“But we always shipped it at this class…”
A good chunk of our logistics service professional’s day is spent properly classifying product and sending the BOL (Bill of Lading) filled out properly with the right NMFC #. Sometimes we will run into situations where a new vendor will give us pushback on the freight class assigned to the product even when the product is a lower freight class than what they initially told us.
But why is that?
Here are the three most common scenarios we run into.
The first one is pretty simple, the freight class changed in the NMFC (National Motor Freight Classification). The freight class of an item is not fixed indefinitely and change periodically.
Sometimes items get broken out that were classified with other items for examples Potty Chairs (That is children’s seat and commode combined) is now Class 200 and has its own NMFC # 161361 which is now broken out from Potty Seats or Training Seats (No Commode) which moves at Class 175. For someone who ships both Items this distinction is very important as it will ultimately affect their freight cost.
Sometimes Items change from one freight class to another and aren’t just broken out from a different item or moved toward a density based freight class. One example is footwear which now moves as class 150 but for the longest time this moved under class 100. This had a direct impact on the footwear industry when this change started back in 2009-2010 in fact here is a link from the AAFA (American Apparel & Footwear Association) that opposed the change https://www.wewear.org/assets/1/7/060210nmftaapparel.pdf
As evidenced in the letter (linked above) one of the main reasons why footwear changed class from 100 to 150 in the NMFC, was because on average it had a density more consistent with Class 150 than class 100. The current trend of freight classification is moving more and more toward density based classification. In fact, some carriers have done away with using the NMFC and utilize density only to determine class. Some carriers give their customers options if they want to switch to dimensional or density based pricing. If you are unsure of what is the best for your business give us a call or shoot us an email (Listed Below).
The second scenario which is fairly common is the shipper may have always misclassified the product but now the LTL carriers have ramped up their efforts to weigh and inspect freight. Technology also plays a huge role in this effort. The LTL Carriers now have technology in place that pulls the dimensions from overhead cameras, while the product is also weight and the system automatically generates the density per cubic foot. Many of the major carriers have 40+ of these machines at various terminals. 10 years ago this technology didn’t exist. It was not common place to have over 90% of freight inspected and weighed 10 years ago. Now for freight to be inspected or reweighed is the standard with many carriers inspecting 90%+. The inspection rates go up even more if the no NMFC number is listed, or an outdated NMFC # is on the BOL.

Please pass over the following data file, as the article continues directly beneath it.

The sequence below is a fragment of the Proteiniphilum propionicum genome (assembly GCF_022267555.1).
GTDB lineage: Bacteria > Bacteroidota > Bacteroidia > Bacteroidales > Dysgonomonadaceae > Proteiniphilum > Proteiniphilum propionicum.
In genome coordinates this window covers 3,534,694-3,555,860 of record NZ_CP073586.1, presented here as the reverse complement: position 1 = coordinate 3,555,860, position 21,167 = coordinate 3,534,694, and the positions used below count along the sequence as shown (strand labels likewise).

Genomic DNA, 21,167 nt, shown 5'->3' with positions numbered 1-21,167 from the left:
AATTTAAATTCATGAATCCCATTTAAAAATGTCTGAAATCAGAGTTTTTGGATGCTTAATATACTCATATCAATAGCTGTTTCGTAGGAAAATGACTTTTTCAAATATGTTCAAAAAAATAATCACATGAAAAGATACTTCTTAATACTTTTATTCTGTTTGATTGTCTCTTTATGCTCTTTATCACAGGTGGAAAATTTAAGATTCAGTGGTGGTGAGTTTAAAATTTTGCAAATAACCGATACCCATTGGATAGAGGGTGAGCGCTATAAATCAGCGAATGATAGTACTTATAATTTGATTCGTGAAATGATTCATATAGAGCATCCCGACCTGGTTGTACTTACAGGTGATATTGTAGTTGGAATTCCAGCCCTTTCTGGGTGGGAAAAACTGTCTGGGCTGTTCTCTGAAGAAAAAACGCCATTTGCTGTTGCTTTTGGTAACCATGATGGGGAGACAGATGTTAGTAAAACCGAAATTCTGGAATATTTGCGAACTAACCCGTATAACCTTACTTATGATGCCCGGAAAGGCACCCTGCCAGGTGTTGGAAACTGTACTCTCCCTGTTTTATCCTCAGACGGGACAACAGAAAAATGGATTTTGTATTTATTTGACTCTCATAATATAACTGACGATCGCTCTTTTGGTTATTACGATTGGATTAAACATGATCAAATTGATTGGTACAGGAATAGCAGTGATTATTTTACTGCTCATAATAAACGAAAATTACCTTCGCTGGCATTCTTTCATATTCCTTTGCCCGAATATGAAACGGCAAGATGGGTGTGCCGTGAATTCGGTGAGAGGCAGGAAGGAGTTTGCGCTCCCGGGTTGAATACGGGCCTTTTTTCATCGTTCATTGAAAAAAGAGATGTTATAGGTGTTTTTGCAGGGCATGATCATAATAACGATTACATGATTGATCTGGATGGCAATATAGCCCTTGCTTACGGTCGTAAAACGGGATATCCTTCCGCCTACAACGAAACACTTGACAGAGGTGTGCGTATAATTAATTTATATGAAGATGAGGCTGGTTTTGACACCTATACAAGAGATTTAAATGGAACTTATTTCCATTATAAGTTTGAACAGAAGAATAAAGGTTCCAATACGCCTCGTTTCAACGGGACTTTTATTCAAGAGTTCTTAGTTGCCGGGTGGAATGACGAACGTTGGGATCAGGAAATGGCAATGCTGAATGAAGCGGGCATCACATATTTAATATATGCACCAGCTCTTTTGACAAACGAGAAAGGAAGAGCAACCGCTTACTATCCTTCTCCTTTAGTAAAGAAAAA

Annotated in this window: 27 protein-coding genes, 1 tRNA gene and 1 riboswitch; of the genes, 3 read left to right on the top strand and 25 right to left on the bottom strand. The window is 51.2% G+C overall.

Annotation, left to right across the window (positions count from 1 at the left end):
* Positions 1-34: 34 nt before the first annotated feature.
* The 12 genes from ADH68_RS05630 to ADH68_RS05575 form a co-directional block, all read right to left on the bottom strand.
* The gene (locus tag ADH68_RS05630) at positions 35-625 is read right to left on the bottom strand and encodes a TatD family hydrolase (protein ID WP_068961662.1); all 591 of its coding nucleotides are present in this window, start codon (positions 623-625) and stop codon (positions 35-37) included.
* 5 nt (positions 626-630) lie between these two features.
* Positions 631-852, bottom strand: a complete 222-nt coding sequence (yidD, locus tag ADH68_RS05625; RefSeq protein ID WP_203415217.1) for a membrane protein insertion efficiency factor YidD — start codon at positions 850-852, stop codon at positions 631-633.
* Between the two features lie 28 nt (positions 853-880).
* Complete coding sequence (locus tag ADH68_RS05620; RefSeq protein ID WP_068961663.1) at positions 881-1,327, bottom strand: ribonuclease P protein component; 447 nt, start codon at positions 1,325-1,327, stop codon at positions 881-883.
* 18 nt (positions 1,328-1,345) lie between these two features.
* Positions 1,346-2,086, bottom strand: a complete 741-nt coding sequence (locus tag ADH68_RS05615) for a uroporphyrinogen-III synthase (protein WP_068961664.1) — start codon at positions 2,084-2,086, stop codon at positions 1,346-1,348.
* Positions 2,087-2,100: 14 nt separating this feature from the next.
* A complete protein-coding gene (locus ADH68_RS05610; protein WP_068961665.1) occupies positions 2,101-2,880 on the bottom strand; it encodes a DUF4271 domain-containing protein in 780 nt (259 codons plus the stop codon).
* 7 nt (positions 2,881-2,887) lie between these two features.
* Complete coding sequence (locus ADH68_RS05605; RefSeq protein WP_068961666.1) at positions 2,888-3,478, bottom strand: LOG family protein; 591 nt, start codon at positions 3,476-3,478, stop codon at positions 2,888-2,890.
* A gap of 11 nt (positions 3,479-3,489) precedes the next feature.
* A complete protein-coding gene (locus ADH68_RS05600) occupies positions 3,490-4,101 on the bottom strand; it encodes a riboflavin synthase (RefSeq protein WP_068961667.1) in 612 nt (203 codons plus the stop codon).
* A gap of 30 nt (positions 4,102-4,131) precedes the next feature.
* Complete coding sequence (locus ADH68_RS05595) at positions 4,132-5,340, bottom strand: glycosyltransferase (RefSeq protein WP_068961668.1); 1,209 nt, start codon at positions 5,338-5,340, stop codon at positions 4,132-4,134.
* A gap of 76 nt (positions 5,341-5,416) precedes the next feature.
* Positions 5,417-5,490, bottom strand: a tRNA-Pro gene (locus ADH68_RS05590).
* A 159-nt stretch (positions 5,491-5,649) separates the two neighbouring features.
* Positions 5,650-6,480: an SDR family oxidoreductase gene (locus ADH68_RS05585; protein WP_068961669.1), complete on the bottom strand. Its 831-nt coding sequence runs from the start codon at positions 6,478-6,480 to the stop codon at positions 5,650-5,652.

The third scenario we run into is that the person who books the LTL shipments whether prepaid, collect or Third Party never sees the invoice that comes from the carrier. If I am the shipper and shipping out freight collect, if I am wrong on the class I would have no idea. The freight bill would go to the consignee. If the consignee didn’t perform a preaudit as PNGLC does, they would have no idea of any shipper’s error in classifying the product.
Likewise, if there are multiple departments or locations there may not be a connection between the shipping department/locations and the accounting department/HQ. In fact, we often see the accounting department/HQ is the only one that gets the freight bill. PNGLC’s system and process is built so freight can be seen across all departments and the information is readily available from the top down.
Rather than let any oversight fly under the radar like a possible reweigh or reclass PNGLC preaudits every shipment and properly classifies freight. We have at our disposal the periodical updates of the NMFC and move freight at the proper class upfront so there are no surprises down the road.
Over the past decade one of the biggest areas of change for LTL shipping is proper classification of freight. We see this trend to continue as technology improves and more shipments will fall under a density based model.
If you have any questions on freight classification or any changes that affect your specific products give us a call at 717-626-1107×3 or email firstname.lastname@example.org